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Compactional features are well known from siliciclastic rocks, but it is generally believed that carbonates have undergone little burial compaction. However, in the 3.5-km thick Cambrian-Ordovician carbonates of the Central Appalachians, many small-scale compaction features have been recognized. Evidence for differential compaction is: (1) wrapping of thin beds around meter-scale early-cemented algal bioherms and (2) sedimentary boudinage and pinch-and-swell features in interlayered thin beds of carbonate grainstone and mudstone. The grainstone layers have deformed in a brittle manner (cracking or yielding boudins), whereas mudstone layers behave ductily (flowing and bending around boudins), indicating that at the time of burial, grainstone layers were lithified but mudst ne layers were unlithified. Burrows and shells in sandy layers are preserved, but burrows are deformed and shells broken in muddy layers. Pervasive, rather than differential, compaction in muddy carbonates is evidence by flattened burrows, rotation of platy allochems parallel with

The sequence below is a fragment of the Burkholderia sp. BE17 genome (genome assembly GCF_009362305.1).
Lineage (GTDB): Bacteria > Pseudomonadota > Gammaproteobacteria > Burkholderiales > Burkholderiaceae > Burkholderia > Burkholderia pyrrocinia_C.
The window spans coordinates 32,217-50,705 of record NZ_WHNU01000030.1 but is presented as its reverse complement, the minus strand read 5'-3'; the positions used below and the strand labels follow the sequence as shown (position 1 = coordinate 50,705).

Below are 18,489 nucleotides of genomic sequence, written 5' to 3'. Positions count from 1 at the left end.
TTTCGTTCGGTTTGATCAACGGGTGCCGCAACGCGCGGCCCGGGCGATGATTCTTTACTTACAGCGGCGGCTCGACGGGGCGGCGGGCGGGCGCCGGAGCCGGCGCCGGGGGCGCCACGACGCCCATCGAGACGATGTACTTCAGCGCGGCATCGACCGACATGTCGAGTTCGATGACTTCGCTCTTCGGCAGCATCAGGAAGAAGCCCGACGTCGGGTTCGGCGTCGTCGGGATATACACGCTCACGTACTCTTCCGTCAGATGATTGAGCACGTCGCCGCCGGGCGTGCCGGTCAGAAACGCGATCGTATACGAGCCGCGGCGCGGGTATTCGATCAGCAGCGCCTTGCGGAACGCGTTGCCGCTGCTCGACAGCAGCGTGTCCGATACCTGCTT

bedding, telescoping of mudcracks, and anastomosing wispy argillaceous seams. Pervasive compaction in peloidal grainstone is evidenced by warping and cracking of internal layers that are outlined by wispy seams. Ooid and skeletal grainstones and algal bioherms do not show these compaction features.
Time lines in these Cambrian-Ordovician carbonates converge across depositional strike from east to west, and this coincides with a change in facies from shelf-margin algal bioherms and grainstones showing little compaction to lagoon-peritidal mudstones with abundant compaction features. Volume reduction by compaction is clearly facies controlled and also has influenced the geometry of the time lines.
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